3. Start the database using the following command:

      SQL> STARTUP database_name
      

      See Also:

      Oracle Database Administrator's Guide for additional information about starting the database
  3. Confirm that database service registration with the listener has completed using the Listener Control utility using the following command:

    LSNRCTL> SERVICES [listener_name]
    

    The SERVICES command lists the services supported by the database, along with at least one available service handler. If the database service registration is not listed, then enter the following SQL command:

    SQL> ALTER SYSTEM REGISTER
    

    See Also:

    "Monitoring Services of a Listener" for additional information about the SERVICES command

Starting Oracle Connection Manager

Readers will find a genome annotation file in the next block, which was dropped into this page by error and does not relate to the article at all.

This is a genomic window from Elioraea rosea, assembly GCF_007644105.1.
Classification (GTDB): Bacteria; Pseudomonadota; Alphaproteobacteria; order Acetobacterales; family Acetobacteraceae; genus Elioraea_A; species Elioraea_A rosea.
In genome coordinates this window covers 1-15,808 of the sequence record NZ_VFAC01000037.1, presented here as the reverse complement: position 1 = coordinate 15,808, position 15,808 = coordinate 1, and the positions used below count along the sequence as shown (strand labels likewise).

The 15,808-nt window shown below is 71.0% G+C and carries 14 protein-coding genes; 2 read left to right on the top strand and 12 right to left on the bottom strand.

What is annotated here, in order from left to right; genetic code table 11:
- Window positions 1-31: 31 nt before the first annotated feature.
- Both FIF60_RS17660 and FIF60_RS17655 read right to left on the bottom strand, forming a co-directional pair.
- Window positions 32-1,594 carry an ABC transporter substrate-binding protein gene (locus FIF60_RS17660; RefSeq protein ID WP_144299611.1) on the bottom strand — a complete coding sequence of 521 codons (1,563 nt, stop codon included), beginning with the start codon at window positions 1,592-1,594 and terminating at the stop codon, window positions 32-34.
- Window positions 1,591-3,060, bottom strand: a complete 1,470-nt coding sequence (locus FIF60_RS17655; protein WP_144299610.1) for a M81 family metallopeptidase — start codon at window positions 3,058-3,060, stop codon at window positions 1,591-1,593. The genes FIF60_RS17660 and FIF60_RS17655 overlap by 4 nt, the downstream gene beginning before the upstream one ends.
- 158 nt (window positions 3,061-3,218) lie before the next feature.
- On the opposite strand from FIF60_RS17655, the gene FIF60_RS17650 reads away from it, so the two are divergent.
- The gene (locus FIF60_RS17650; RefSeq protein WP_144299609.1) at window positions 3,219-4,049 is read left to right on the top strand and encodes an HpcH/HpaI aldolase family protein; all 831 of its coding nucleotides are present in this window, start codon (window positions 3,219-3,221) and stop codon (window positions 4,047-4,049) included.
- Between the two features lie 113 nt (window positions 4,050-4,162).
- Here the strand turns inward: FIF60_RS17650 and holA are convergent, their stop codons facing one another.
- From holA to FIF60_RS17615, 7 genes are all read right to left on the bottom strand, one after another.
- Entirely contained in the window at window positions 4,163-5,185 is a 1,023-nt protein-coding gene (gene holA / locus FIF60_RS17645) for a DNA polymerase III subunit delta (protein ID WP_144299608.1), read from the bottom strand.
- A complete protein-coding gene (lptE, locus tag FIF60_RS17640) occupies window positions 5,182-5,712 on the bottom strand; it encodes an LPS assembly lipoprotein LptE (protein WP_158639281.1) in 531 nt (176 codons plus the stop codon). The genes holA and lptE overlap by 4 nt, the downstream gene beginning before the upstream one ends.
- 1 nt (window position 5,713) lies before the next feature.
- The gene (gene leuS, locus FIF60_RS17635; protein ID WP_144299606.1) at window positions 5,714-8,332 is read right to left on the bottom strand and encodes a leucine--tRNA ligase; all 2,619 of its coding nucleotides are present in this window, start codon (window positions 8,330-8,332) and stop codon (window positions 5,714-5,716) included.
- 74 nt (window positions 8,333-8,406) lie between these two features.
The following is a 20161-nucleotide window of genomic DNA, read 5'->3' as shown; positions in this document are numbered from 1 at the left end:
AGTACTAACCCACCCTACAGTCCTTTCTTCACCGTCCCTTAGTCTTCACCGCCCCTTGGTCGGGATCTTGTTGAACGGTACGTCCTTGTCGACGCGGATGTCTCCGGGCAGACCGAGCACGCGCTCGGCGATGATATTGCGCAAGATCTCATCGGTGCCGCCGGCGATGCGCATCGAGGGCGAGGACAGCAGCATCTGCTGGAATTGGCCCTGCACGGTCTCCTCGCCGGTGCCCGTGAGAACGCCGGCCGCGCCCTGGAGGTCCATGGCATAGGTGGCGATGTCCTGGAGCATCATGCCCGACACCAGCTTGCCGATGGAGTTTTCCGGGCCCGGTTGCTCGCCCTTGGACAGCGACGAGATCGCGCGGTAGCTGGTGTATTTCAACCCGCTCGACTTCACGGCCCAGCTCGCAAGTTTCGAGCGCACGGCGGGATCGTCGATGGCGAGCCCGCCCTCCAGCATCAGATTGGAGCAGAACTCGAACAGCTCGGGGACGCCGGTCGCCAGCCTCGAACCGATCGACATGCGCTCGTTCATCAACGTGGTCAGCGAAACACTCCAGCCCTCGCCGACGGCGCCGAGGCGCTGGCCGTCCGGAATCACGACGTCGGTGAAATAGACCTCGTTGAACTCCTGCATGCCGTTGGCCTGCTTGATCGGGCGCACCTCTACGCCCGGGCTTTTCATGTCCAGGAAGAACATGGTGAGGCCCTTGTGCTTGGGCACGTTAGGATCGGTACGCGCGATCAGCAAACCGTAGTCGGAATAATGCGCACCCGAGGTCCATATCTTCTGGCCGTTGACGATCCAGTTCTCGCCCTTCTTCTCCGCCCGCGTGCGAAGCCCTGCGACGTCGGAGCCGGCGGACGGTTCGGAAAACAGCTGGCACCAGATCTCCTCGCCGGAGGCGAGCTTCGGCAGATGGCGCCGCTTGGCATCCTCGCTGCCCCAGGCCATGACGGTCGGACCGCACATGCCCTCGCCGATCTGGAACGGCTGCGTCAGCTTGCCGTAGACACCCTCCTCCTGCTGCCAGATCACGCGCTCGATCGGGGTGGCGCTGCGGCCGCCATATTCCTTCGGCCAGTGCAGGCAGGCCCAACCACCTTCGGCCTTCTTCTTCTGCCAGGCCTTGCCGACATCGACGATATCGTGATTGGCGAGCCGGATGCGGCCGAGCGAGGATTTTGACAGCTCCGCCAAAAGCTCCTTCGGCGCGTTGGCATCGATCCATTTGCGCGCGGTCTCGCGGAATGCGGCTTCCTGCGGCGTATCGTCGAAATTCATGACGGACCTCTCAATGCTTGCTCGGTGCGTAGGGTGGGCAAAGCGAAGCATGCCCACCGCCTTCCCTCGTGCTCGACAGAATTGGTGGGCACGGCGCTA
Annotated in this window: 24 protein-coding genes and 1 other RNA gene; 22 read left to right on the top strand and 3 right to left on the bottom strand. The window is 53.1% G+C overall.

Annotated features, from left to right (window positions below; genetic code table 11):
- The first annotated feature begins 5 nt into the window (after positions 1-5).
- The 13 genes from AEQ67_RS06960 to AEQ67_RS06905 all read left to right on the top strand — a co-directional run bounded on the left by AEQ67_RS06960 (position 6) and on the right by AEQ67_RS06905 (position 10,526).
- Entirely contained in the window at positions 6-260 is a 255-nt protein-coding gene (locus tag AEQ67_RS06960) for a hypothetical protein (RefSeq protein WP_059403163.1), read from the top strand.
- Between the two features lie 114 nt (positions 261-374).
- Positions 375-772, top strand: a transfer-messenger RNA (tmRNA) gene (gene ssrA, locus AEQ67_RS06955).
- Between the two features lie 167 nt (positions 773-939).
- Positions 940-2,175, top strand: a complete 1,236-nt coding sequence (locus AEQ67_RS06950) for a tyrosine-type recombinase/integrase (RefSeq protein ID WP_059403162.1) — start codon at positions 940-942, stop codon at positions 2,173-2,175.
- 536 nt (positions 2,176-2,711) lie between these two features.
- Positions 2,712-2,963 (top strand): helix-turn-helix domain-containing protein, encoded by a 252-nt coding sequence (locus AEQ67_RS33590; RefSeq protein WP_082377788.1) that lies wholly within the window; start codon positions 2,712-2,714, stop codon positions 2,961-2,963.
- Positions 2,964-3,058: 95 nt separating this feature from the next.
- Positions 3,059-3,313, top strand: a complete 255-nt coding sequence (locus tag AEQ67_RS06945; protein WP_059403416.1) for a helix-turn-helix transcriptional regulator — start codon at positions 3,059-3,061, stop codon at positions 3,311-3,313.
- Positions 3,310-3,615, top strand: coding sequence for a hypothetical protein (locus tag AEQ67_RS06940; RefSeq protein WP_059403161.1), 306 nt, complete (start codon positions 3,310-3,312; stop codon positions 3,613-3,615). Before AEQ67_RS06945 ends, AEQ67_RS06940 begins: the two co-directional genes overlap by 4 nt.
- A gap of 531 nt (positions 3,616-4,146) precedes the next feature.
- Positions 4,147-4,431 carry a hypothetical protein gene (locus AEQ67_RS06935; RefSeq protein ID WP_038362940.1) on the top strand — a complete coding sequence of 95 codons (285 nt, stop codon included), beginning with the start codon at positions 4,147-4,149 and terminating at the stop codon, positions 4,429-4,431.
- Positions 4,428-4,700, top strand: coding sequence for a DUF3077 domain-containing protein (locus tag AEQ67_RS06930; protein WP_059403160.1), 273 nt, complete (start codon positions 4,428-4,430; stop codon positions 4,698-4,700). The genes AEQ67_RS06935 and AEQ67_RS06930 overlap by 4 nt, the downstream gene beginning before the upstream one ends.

If you have installed Oracle Connection Manager, then start Oracle Connection Manager as follows:

  1. Start Oracle Connection Manager Control utility (CMCTL) using the following commands:

    cmctl
    CMCTL> ADMINISTER [instance_name]
    

    In the preceding commands, instance_name is the name of Oracle Connection Manager to administer. You can determine the name by viewing the cman.ora file. The file is located on the Oracle Connection Manager computer in the ORACLE_HOME/network/admin directory.

    Oracle Connection Manager displays a status message indicating the name of the instance and informing you that the instance has not yet been started.

    Note: